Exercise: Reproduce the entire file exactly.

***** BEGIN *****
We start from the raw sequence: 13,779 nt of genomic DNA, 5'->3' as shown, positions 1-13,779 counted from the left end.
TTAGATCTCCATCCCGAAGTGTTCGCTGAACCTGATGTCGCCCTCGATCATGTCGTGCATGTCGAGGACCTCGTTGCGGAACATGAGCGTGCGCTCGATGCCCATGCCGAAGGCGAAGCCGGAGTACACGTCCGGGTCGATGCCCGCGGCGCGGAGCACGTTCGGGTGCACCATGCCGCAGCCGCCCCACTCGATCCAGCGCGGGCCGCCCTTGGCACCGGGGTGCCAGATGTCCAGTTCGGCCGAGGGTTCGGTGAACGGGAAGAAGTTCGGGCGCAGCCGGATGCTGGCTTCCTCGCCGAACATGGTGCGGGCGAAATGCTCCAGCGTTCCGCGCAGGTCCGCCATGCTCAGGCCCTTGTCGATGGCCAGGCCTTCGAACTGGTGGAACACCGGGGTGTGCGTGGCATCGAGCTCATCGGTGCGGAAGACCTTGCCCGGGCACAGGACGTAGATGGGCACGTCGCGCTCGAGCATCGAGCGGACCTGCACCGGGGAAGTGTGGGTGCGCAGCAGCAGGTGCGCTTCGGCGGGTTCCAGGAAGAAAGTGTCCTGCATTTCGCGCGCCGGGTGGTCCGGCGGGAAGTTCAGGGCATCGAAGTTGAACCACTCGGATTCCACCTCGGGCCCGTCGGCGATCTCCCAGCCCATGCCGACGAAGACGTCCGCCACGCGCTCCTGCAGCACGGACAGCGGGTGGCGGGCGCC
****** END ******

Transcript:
We start from the raw sequence: 13,779 nt of genomic DNA, 5'->3' as shown, positions 1-13,779 counted from the left end.
TTAGATCTCCATCCCGAAGTGTTCGCTGAACCTGATGTCGCCCTCGATCATGTCGTGCATGTCGAGGACCTCGTTGCGGAACATGAGCGTGCGCTCGATGCCCATGCCGAAGGCGAAGCCGGAGTACACGTCCGGGTCGATGCCCGCGGCGCGGAGCACGTTCGGGTGCACCATGCCGCAGCCGCCCCACTCGATCCAGCGCGGGCCGCCCTTGGCACCGGGGTGCCAGATGTCCAGTTCGGCCGAGGGTTCGGTGAACGGGAAGAAGTTCGGGCGCAGCCGGATGCTGGCTTCCTCGCCGAACATGGTGCGGGCGAAATGCTCCAGCGTTCCGCGCAGGTCCGCCATGCTCAGGCCCTTGTCGATGGCCAGGCCTTCGAACTGGTGGAACACCGGGGTGTGCGTGGCATCGAGCTCATCGGTGCGGAAGACCTTGCCCGGGCACAGGACGTAGATGGGCACGTCGCGCTCGAGCATCGAGCGGACCTGCACCGGGGAAGTGTGGGTGCGCAGCAGCAGGTGCGCTTCGGCGGGTTCCAGGAAGAAAGTGTCCTGCATTTCGCGCGCCGGGTGGTCCGGCGGGAAGTTCAGGGCATCGAAGTTGAACCACTCGGATTCCACCTCGGGCCCGTCGGCGATCTCCCAGCCCATGCCGACGAAGACGTCCGCCACGCGCTCCTGCAGCACGGACAGCGGGTGGCGGGCGCC